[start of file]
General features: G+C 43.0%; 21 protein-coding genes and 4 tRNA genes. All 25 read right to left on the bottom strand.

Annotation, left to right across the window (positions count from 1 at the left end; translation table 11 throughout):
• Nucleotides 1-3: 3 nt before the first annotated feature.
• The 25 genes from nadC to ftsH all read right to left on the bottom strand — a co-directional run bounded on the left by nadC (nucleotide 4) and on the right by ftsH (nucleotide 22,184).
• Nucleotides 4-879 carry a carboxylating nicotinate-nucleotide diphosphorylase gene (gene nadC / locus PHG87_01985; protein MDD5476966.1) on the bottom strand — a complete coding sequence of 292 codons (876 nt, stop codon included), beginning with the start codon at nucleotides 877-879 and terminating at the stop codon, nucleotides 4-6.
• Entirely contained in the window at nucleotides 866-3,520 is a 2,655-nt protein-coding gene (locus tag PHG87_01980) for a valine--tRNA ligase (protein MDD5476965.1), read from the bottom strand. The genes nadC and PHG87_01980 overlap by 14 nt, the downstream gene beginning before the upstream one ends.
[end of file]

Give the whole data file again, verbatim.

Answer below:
General features: G+C 43.0%; 21 protein-coding genes and 4 tRNA genes. All 25 read right to left on the bottom strand.

Annotation, left to right across the window (positions count from 1 at the left end; translation table 11 throughout):
• Nucleotides 1-3: 3 nt before the first annotated feature.
• The 25 genes from nadC to ftsH all read right to left on the bottom strand — a co-directional run bounded on the left by nadC (nucleotide 4) and on the right by ftsH (nucleotide 22,184).
• Nucleotides 4-879 carry a carboxylating nicotinate-nucleotide diphosphorylase gene (gene nadC / locus PHG87_01985; protein MDD5476966.1) on the bottom strand — a complete coding sequence of 292 codons (876 nt, stop codon included), beginning with the start codon at nucleotides 877-879 and terminating at the stop codon, nucleotides 4-6.
• Entirely contained in the window at nucleotides 866-3,520 is a 2,655-nt protein-coding gene (locus tag PHG87_01980) for a valine--tRNA ligase (protein MDD5476965.1), read from the bottom strand. The genes nadC and PHG87_01980 overlap by 14 nt, the downstream gene beginning before the upstream one ends.